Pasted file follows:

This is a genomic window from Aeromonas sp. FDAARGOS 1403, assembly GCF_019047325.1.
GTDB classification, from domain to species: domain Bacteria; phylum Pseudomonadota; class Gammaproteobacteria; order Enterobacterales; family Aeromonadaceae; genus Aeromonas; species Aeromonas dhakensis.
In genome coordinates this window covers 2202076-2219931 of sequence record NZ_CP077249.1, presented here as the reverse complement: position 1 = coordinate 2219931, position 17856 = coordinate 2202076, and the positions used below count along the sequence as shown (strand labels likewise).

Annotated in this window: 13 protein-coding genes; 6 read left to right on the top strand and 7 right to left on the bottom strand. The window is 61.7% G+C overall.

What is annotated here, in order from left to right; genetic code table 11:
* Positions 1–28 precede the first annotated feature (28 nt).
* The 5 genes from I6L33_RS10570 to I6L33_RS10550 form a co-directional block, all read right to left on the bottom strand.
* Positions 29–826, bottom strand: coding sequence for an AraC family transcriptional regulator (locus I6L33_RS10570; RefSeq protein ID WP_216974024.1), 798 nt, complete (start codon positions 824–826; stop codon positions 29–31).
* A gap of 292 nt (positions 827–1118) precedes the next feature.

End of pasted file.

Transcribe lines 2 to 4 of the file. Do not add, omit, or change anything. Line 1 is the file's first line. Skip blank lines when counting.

GTDB classification, from domain to species: domain Bacteria; phylum Pseudomonadota; class Gammaproteobacteria; order Enterobacterales; family Aeromonadaceae; genus Aeromonas; species Aeromonas dhakensis.
In genome coordinates this window covers 2202076-2219931 of sequence record NZ_CP077249.1, presented here as the reverse complement: position 1 = coordinate 2219931, position 17856 = coordinate 2202076, and the positions used below count along the sequence as shown (strand labels likewise).

Annotated in this window: 13 protein-coding genes; 6 read left to right on the top strand and 7 right to left on the bottom strand. The window is 61.7% G+C overall.